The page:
Image from

Facebook has bought Instagram, for $1bn. Your reaction to this statement will be anywhere on a gamut from vein-popping rage to "What's bought what? I was only looking for Parish Pump", but the important thing to know is that lots of people are worried.

Lots of people are worried, of course, because this could just be another step on the path to Facebook owning our actual faces. And with them, every smudge of detail associated with us, from bank details to bra sizes to internet browsing habits. The fear, as far as I can discern from the ragey blogs, is that soon Facebook will be a flashier version of the marauder's map from Harry Potter, telling the world precisely where we are and what we're doing at every possible point in time. Lauren's at work. Lauren's on the bus. Lauren's lingering for free samples in the Selfridges Food Hall. Again.

It also means that those without a Facebook account will likely be forced to get one if they wish to use Instagram. Which I can agree, on principal, is wrong. If I had to sign up to something hateful, like the Daily Mail online, in order to use something wonderful, like the Daily Mail online celeb gossip sidebar, I wouldn't like it either.

But there's also a little part of me that feels it's fair punishment for seasoned Instagrammers to have to mix with us Facebook plebs. Think you're too cool for Facebook? Arrange your social life via traditional, rustic 'phone calls'? Got better things to do than spend an hour stalking the latest addition to People I Went To School With Who Are Now Pregnant? Tough - Mark Zuckerberg has you under his big blue thumb and he's squishing you like a hipster moth.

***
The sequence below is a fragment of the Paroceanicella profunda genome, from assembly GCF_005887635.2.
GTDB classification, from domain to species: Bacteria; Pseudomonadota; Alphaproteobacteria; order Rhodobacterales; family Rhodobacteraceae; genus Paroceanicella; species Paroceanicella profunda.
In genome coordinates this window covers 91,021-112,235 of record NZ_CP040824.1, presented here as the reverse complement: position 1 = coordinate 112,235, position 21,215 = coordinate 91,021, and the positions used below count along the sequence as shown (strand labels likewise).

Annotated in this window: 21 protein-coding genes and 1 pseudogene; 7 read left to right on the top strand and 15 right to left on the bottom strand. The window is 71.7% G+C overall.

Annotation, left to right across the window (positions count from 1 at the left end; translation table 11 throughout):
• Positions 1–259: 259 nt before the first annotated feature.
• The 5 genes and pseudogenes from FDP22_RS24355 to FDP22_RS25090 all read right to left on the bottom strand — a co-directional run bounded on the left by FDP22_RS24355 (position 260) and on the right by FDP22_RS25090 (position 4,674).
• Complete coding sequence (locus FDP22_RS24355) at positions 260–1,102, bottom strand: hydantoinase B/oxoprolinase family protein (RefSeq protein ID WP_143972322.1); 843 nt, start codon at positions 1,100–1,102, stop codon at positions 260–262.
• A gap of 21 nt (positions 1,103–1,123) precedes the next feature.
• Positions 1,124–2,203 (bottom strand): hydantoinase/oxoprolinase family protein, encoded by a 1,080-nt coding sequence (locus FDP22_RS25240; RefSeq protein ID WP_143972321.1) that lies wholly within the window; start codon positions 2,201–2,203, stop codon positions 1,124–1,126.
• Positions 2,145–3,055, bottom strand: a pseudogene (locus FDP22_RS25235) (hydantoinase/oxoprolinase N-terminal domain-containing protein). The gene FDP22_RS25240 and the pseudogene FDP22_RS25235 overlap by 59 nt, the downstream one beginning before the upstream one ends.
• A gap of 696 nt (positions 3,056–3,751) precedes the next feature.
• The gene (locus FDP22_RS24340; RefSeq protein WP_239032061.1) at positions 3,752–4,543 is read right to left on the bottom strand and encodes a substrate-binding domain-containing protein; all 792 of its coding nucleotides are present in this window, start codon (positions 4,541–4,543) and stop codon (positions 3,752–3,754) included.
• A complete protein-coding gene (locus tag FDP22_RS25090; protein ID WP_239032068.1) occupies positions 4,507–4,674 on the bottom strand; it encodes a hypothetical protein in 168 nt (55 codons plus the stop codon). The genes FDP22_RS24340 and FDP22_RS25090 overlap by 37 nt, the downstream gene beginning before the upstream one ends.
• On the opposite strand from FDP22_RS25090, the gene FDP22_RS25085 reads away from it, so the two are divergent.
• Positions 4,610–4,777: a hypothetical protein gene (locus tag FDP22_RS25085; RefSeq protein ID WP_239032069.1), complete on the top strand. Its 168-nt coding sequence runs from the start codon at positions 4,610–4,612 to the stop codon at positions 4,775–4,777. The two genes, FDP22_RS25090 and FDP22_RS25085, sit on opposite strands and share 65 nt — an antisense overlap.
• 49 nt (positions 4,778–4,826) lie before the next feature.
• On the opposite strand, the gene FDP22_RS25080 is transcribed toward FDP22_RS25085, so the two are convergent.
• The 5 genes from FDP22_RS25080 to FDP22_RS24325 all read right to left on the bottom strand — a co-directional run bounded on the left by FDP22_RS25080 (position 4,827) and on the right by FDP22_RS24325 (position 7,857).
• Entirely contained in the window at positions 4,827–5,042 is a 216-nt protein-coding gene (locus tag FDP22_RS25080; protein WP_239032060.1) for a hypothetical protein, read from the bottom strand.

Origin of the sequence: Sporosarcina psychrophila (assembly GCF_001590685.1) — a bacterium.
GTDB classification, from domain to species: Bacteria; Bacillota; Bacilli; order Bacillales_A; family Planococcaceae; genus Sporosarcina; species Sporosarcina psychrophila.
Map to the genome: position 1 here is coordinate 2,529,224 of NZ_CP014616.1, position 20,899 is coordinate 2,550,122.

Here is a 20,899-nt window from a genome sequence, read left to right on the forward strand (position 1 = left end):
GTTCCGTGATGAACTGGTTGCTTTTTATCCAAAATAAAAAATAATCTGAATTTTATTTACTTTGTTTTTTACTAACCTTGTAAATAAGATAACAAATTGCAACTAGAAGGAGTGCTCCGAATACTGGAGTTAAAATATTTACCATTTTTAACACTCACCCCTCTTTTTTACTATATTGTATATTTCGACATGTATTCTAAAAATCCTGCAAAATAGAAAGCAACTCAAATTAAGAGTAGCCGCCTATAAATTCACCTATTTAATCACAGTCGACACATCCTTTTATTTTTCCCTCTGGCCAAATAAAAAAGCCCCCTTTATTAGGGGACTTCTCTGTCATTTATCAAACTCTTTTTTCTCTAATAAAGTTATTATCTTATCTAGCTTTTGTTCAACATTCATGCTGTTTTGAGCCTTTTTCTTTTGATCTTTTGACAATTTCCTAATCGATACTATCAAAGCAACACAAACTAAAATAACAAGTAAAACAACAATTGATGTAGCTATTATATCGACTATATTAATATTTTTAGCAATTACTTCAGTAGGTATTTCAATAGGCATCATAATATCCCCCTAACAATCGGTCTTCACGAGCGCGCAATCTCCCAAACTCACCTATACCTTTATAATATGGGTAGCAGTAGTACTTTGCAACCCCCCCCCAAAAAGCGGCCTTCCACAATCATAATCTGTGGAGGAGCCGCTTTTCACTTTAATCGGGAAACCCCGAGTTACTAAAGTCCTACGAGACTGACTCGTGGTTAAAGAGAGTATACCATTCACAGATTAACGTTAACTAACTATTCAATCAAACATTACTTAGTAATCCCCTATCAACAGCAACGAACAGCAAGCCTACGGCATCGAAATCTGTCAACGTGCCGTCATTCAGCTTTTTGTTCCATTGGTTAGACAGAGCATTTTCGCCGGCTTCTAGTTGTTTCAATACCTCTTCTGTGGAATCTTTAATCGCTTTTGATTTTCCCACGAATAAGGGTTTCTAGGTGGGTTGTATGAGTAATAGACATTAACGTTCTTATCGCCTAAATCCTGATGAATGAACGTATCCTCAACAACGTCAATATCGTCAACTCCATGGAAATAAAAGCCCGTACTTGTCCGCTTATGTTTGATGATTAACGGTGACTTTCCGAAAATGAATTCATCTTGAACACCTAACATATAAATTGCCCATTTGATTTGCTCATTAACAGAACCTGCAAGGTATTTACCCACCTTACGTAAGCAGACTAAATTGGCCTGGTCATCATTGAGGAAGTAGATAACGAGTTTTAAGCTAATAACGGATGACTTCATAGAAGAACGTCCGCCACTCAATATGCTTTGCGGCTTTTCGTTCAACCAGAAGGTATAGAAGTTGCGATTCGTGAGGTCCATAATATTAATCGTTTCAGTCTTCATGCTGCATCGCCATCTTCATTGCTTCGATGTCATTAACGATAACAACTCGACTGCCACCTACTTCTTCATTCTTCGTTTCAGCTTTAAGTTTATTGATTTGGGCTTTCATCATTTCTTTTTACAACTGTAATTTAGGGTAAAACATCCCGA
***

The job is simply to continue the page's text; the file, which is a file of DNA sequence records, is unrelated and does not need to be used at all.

Frankly, I've always thought Instagram is cheating. The iPhone/Android app, which takes photos and uses fancy filters to make them look instantly retro, arty and cool, has become tool no.1 for convincing others you lead lovely whimsical life. (Of course by using the words 'retro, arty and cool' I've instantly become less so, but one snap with Instagram could turn that around).

Everyone's hot via Instagram. Everyone's bohemian and interesting. Everyone’s on a picnic in the late 60s, with Jane Birkin sparking up Gauloises just out of the frame. It isn't fair. Normal people with normal, un-tinted, un-processed faces just can't expect to compete.

Of course, I only think all this because I don't have Instagram. I don't have it because there is no Instagram for Blackberry, and there is no Instagram for Blackberry, because a Blackberry camera is about as technically proficient as the pinhole cameras one used to make in science lessons. And also, I have food smears on the lens.

So I’m not saying that forcing the app’s 30 million-odd users to upload their lovely whimsically retro pictures through Facebook is a good thing. I’m really not. But just think: no matter how artistically tinted and bohemian and interesting the photo, there will still be a good chance that their Auntie Marge will write something embarrassing underneath it.  And until I get a better phone, this pleases me.

Wednesday, 4 April 2012

In which I am hungunder